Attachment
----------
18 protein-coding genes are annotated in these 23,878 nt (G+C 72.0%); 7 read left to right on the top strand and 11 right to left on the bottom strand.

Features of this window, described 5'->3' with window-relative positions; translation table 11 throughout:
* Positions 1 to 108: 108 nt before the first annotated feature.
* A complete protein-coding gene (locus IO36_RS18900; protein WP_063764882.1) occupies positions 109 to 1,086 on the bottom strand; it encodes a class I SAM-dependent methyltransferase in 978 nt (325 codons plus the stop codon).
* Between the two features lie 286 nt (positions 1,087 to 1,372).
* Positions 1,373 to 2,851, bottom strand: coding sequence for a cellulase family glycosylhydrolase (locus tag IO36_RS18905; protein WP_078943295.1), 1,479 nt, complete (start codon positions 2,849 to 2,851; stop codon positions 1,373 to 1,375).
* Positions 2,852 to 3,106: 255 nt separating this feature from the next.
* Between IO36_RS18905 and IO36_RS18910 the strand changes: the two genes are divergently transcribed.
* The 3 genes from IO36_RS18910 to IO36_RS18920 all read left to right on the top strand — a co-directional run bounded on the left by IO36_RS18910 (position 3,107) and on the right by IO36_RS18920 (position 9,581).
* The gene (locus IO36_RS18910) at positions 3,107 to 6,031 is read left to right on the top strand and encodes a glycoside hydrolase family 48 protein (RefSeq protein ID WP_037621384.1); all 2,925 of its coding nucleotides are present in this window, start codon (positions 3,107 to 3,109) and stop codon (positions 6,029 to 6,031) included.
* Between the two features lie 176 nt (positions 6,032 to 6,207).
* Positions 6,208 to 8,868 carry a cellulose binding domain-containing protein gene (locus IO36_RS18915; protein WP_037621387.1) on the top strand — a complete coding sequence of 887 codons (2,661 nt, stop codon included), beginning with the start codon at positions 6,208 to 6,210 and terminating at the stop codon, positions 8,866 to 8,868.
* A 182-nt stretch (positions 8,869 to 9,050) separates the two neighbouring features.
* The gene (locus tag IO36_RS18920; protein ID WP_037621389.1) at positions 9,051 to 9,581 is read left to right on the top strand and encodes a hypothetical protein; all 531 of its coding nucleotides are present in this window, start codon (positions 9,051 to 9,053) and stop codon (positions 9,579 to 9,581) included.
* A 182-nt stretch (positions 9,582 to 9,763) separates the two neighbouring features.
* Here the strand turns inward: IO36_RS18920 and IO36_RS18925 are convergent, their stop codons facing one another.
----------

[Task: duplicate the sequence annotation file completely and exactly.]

18 protein-coding genes are annotated in these 23,878 nt (G+C 72.0%); 7 read left to right on the top strand and 11 right to left on the bottom strand.

Features of this window, described 5'->3' with window-relative positions; translation table 11 throughout:
* Positions 1 to 108: 108 nt before the first annotated feature.
* A complete protein-coding gene (locus IO36_RS18900; protein WP_063764882.1) occupies positions 109 to 1,086 on the bottom strand; it encodes a class I SAM-dependent methyltransferase in 978 nt (325 codons plus the stop codon).
* Between the two features lie 286 nt (positions 1,087 to 1,372).
* Positions 1,373 to 2,851, bottom strand: coding sequence for a cellulase family glycosylhydrolase (locus tag IO36_RS18905; protein WP_078943295.1), 1,479 nt, complete (start codon positions 2,849 to 2,851; stop codon positions 1,373 to 1,375).
* Positions 2,852 to 3,106: 255 nt separating this feature from the next.
* Between IO36_RS18905 and IO36_RS18910 the strand changes: the two genes are divergently transcribed.
* The 3 genes from IO36_RS18910 to IO36_RS18920 all read left to right on the top strand — a co-directional run bounded on the left by IO36_RS18910 (position 3,107) and on the right by IO36_RS18920 (position 9,581).
* The gene (locus IO36_RS18910) at positions 3,107 to 6,031 is read left to right on the top strand and encodes a glycoside hydrolase family 48 protein (RefSeq protein ID WP_037621384.1); all 2,925 of its coding nucleotides are present in this window, start codon (positions 3,107 to 3,109) and stop codon (positions 6,029 to 6,031) included.
* Between the two features lie 176 nt (positions 6,032 to 6,207).
* Positions 6,208 to 8,868 carry a cellulose binding domain-containing protein gene (locus IO36_RS18915; protein WP_037621387.1) on the top strand — a complete coding sequence of 887 codons (2,661 nt, stop codon included), beginning with the start codon at positions 6,208 to 6,210 and terminating at the stop codon, positions 8,866 to 8,868.
* A 182-nt stretch (positions 8,869 to 9,050) separates the two neighbouring features.
* The gene (locus tag IO36_RS18920; protein ID WP_037621389.1) at positions 9,051 to 9,581 is read left to right on the top strand and encodes a hypothetical protein; all 531 of its coding nucleotides are present in this window, start codon (positions 9,051 to 9,053) and stop codon (positions 9,579 to 9,581) included.
* A 182-nt stretch (positions 9,582 to 9,763) separates the two neighbouring features.
* Here the strand turns inward: IO36_RS18920 and IO36_RS18925 are convergent, their stop codons facing one another.